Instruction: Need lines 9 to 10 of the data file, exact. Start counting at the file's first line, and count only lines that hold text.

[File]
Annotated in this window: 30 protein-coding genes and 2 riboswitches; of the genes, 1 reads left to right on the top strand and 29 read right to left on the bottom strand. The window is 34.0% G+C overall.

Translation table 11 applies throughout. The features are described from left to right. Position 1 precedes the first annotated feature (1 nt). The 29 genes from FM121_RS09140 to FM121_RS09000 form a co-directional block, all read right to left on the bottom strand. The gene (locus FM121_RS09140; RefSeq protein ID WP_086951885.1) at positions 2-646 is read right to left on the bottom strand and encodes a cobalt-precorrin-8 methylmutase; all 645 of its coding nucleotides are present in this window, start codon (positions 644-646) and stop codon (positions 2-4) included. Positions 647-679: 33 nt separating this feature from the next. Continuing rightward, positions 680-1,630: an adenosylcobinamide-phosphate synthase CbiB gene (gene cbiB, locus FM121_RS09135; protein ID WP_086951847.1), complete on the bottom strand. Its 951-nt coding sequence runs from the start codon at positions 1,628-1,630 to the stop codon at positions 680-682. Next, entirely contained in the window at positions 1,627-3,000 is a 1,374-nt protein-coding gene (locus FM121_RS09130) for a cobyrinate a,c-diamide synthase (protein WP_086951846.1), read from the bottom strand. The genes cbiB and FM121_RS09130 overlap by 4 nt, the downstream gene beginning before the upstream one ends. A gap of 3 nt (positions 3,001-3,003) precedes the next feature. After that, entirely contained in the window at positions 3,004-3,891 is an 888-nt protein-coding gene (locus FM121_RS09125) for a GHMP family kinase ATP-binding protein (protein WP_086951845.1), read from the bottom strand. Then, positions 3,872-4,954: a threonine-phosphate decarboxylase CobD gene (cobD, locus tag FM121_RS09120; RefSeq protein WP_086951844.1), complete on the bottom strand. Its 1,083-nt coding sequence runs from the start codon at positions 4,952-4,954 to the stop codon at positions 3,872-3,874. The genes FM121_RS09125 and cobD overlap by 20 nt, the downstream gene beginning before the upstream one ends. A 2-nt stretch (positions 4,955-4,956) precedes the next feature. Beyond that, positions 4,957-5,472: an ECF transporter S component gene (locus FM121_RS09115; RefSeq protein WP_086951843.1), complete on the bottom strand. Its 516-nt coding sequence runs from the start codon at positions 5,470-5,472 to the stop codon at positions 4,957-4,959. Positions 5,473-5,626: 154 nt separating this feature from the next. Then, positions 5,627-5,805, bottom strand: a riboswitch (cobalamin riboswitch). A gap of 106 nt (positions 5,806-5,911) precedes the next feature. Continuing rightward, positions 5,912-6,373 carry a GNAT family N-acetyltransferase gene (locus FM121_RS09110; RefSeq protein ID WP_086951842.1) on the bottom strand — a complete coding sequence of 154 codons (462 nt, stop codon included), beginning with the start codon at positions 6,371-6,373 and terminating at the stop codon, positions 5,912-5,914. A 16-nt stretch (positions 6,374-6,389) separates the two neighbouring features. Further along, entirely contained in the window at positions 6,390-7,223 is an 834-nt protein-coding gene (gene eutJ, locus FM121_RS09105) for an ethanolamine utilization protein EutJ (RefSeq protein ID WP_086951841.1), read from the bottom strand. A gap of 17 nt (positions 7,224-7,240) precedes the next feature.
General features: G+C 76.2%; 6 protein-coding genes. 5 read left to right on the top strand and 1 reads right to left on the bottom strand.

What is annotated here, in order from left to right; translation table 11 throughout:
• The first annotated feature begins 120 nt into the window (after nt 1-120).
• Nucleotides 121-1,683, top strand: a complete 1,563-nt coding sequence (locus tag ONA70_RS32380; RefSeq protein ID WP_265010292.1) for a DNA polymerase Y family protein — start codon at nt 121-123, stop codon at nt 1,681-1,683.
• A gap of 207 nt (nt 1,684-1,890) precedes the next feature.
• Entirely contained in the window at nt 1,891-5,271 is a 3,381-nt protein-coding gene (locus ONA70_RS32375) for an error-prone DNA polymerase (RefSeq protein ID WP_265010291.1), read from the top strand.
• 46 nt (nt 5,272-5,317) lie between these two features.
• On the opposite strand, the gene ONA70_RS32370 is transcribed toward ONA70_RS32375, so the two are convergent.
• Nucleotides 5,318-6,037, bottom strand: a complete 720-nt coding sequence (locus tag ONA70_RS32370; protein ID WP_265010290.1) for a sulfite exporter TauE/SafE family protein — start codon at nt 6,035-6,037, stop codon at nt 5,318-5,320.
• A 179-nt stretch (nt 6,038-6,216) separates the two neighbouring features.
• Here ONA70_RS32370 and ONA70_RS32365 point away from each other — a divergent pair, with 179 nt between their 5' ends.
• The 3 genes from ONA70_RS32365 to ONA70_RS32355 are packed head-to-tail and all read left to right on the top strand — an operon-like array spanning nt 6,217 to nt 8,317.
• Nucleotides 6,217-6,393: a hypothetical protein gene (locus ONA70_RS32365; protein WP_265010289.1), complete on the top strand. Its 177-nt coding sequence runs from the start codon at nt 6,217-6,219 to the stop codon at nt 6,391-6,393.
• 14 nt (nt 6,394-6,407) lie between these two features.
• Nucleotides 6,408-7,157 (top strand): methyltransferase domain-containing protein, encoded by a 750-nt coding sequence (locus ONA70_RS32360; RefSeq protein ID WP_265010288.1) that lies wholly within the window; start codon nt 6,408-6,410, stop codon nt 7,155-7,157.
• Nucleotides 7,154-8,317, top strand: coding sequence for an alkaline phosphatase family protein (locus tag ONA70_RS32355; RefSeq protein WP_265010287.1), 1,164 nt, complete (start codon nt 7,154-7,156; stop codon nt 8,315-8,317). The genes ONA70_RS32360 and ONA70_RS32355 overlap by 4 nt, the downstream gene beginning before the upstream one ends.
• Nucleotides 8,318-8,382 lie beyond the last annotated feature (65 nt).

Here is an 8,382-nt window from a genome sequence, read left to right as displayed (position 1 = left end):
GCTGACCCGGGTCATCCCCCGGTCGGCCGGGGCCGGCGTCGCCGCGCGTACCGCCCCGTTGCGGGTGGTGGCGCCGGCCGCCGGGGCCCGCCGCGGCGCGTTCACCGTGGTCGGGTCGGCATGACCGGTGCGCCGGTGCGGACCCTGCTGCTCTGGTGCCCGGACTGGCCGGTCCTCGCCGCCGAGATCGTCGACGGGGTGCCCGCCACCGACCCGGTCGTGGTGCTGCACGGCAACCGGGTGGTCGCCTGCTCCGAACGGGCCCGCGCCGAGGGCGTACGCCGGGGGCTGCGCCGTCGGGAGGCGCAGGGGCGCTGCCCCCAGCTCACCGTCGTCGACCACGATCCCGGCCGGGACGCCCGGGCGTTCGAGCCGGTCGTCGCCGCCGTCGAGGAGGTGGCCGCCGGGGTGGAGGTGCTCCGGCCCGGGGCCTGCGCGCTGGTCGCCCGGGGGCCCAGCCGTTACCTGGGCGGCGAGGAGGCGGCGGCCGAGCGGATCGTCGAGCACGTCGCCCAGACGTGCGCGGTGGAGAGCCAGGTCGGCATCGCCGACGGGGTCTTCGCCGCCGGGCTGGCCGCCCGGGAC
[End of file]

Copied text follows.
• 46 nt (nt 5,272-5,317) lie between these two features.
• On the opposite strand, the gene ONA70_RS32370 is transcribed toward ONA70_RS32375, so the two are convergent.